So, you know, some of the songs are written about very specific people in my life, very specific instances in my life. There's a song specifically that I actually wrote about a sort of big fight that I got into with my sister. So the show is definitely very personal and we pulled from a lot of different things and then we started writing songs with a loose concept in mind for the story line, and then we sort of built it out from there. So it was a little bit more organic how the plot line and the story all fit together because it was really driven by the songs that we had written and some of the emotion that we were feeling about these situations.

I guess you could say it's sort of like we kind of started writing a concept album and then built it out to a show.

RK: What's your favorite song from the show?
CS: My favorite at the moment is probably “Dead to Me.” It's basically a fight between two best friends that have been friends for eternity because they're vampires, and it's sort of just the breakdown of their relationship and there's betrayal and a lot of anger and hurt. But it's not of a romantic nature, it's just their friendship and how painful that can be.

RK: And that was based a bit on your real life?
CS: It was, yeah. She knows this now, so it's not a secret, but I got into a really big fight with my sister and we didn't speak for over a year, so the song was sparked from a conversation that we had that was just a huge blow out fight, and we didn't talk for a while after that.

And now we made up and we're fine. But that that song is still in some ways very painful to me because it just instantly puts me back in that place where that was so hurtful that we went through that challenge in our relationship.


RK: What made you decide that vampires were the mode through which you could express all of that?
CS: I kind of started this concept back in 2019, even before we actually started writing the show. We have this beautiful theater in Wisconsin, and my sister and I were working together, and we wanted to do a really cool, very sophisticated and sexy adult Halloween party, but we wanted it to be more thematic than just like, come in any costume. We didn’t want SpongeBob costumes at this party.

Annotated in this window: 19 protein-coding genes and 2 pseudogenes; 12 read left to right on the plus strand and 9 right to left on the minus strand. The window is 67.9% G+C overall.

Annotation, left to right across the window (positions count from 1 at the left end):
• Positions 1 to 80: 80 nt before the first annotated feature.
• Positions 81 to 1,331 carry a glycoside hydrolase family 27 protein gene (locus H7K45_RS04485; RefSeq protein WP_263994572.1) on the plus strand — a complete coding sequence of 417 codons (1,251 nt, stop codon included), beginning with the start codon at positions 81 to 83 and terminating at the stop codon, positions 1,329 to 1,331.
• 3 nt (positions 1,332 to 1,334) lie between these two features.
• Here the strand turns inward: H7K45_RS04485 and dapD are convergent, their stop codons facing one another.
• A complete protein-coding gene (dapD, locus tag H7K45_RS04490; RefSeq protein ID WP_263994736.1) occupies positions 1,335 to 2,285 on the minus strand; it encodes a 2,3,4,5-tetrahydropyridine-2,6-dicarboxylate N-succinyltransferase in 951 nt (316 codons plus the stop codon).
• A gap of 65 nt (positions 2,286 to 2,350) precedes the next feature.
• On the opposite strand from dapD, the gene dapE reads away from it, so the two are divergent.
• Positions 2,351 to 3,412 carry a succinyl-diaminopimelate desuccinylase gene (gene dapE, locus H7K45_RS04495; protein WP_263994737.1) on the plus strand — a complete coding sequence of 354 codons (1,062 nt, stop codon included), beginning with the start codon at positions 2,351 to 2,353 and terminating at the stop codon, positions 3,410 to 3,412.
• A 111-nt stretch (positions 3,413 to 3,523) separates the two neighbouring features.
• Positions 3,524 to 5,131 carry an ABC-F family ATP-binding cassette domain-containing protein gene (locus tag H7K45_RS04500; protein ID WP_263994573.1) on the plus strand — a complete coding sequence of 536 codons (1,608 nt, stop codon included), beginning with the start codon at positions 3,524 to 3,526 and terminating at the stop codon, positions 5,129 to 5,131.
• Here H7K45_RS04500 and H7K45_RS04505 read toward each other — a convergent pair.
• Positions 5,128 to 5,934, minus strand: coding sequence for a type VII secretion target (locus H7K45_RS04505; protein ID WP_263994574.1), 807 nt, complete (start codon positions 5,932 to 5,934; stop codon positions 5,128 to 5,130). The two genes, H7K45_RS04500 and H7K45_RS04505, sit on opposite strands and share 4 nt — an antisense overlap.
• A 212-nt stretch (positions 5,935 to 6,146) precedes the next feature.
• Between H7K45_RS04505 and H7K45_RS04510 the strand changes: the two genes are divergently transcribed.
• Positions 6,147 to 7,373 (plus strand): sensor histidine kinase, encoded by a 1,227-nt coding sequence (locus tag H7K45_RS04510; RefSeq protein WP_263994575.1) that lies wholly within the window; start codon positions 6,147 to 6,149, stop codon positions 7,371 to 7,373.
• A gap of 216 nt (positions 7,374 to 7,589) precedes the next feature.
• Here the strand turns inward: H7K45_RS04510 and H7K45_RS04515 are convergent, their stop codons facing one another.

So we were like, let's do a really immersive vampire party. And it had original music—not from our show, completely different music. And we did a full runway show with all original costumes and fashion. So that was so cool and so well-received that we decided we want to build it out into an entire musical.

And you know, everybody loves vampires. They’re always popular. There's always some sort of show in the pop culture that is vampire related. You know, True Blood was it for a while. Obviously, there's been all the Twilight stuff. There's just constantly a vampire thing in the mix that's popular. Everybody likes them; they're sexy, they're cool. And everybody wants to live forever. And they are ultimately humans, or they were human. So for us, it’s just an amplification of human nature just in a slightly different medium.

Our vampires are very everyday vampires set in modern times. It's not campy with the vampire stuff. I would say it's more in line with True Blood or one of those shows where they're just kind of people that just happen to also be vampires.

RK: If people want to check out some of the musical, where would you suggest that they go?
CS: We've got a couple trailers and some good video content from the whole production. We have done the production in its entirety. I own a theater in Wisconsin, so that's what we've kind of used as our building ground for workshopping it and bringing the concept to life. So we did film the full production. We've got some good video clips of that on our website or on our Instagram page, which is @BloodLoveShow or BloodLove.com. And we also filmed the entire 60-minute concert on Monday, so that is available on the Joe's Pub’s YouTube page, so you can get a good sense of the music.